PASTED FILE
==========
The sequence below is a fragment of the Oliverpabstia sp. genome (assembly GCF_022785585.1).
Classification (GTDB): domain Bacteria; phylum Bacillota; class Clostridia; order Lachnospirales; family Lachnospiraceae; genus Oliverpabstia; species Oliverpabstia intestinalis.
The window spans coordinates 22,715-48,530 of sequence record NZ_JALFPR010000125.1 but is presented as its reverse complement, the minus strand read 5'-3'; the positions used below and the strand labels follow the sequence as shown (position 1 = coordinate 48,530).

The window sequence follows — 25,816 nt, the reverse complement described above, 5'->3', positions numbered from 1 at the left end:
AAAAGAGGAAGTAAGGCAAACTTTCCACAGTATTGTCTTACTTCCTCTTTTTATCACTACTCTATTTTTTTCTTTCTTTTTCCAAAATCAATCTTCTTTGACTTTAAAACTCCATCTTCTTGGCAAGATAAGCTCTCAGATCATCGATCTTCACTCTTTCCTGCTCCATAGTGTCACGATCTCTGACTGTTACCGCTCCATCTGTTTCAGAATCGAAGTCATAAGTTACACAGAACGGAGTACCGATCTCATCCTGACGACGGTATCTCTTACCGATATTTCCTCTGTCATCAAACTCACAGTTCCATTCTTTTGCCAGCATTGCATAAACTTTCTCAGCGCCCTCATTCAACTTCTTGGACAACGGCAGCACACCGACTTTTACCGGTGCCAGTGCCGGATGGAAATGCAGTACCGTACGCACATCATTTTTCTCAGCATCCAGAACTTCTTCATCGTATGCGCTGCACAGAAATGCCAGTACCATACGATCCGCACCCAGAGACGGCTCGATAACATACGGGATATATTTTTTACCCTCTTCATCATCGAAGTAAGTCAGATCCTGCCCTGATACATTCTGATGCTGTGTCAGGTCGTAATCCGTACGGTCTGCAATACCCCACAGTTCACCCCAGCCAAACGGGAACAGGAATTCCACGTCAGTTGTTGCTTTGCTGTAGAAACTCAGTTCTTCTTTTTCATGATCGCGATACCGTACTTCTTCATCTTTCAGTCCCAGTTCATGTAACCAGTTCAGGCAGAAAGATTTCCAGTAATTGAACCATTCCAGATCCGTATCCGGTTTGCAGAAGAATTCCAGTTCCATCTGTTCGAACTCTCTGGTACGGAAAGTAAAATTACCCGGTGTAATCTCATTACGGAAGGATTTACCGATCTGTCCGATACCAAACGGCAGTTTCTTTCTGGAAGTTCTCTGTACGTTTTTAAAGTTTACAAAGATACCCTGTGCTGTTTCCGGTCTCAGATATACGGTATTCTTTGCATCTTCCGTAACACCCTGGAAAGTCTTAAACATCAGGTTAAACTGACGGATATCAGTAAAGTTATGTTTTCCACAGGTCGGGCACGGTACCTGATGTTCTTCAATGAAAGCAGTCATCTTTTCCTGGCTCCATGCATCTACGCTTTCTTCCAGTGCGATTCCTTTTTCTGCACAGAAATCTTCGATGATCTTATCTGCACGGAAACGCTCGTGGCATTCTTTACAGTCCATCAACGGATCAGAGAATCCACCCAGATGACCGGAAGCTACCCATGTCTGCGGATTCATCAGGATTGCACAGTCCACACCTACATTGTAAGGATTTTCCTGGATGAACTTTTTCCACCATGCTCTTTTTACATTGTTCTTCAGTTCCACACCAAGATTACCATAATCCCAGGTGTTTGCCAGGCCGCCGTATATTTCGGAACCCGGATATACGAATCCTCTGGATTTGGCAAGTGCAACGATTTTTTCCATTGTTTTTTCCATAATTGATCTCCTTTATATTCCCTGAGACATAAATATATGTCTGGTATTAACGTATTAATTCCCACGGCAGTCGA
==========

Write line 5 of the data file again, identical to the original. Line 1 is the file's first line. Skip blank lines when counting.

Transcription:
AAAAGAGGAAGTAAGGCAAACTTTCCACAGTATTGTCTTACTTCCTCTTTTTATCACTACTCTATTTTTTTCTTTCTTTTTCCAAAATCAATCTTCTTTGACTTTAAAACTCCATCTTCTTGGCAAGATAAGCTCTCAGATCATCGATCTTCACTCTTTCCTGCTCCATAGTGTCACGATCTCTGACTGTTACCGCTCCATCTGTTTCAGAATCGAAGTCATAAGTTACACAGAACGGAGTACCGATCTCATCCTGACGACGGTATCTCTTACCGATATTTCCTCTGTCATCAAACTCACAGTTCCATTCTTTTGCCAGCATTGCATAAACTTTCTCAGCGCCCTCATTCAACTTCTTGGACAACGGCAGCACACCGACTTTTACCGGTGCCAGTGCCGGATGGAAATGCAGTACCGTACGCACATCATTTTTCTCAGCATCCAGAACTTCTTCATCGTATGCGCTGCACAGAAATGCCAGTACCATACGATCCGCACCCAGAGACGGCTCGATAACATACGGGATATATTTTTTACCCTCTTCATCATCGAAGTAAGTCAGATCCTGCCCTGATACATTCTGATGCTGTGTCAGGTCGTAATCCGTACGGTCTGCAATACCCCACAGTTCACCCCAGCCAAACGGGAACAGGAATTCCACGTCAGTTGTTGCTTTGCTGTAGAAACTCAGTTCTTCTTTTTCATGATCGCGATACCGTACTTCTTCATCTTTCAGTCCCAGTTCATGTAACCAGTTCAGGCAGAAAGATTTCCAGTAATTGAACCATTCCAGATCCGTATCCGGTTTGCAGAAGAATTCCAGTTCCATCTGTTCGAACTCTCTGGTACGGAAAGTAAAATTACCCGGTGTAATCTCATTACGGAAGGATTTACCGATCTGTCCGATACCAAACGGCAGTTTCTTTCTGGAAGTTCTCTGTACGTTTTTAAAGTTTACAAAGATACCCTGTGCTGTTTCCGGTCTCAGATATACGGTATTCTTTGCATCTTCCGTAACACCCTGGAAAGTCTTAAACATCAGGTTAAACTGACGGATATCAGTAAAGTTATGTTTTCCACAGGTCGGGCACGGTACCTGATGTTCTTCAATGAAAGCAGTCATCTTTTCCTGGCTCCATGCATCTACGCTTTCTTCCAGTGCGATTCCTTTTTCTGCACAGAAATCTTCGATGATCTTATCTGCACGGAAACGCTCGTGGCATTCTTTACAGTCCATCAACGGATCAGAGAATCCACCCAGATGACCGGAAGCTACCCATGTCTGCGGATTCATCAGGATTGCACAGTCCACACCTACATTGTAAGGATTTTCCTGGATGAACTTTTTCCACCATGCTCTTTTTACATTGTTCTTCAGTTCCACACCAAGATTACCATAATCCCAGGTGTTTGCCAGGCCGCCGTATATTTCGGAACCCGGATATACGAATCCTCTGGATTTGGCAAGTGCAACGATTTTTTCCATTGTTTTTTCCATAATTGATCTCCTTTATATTCCCTGAGACATAAATATATGTCTGGTATTAACGTATTAATTCCCACGGCAGTCGA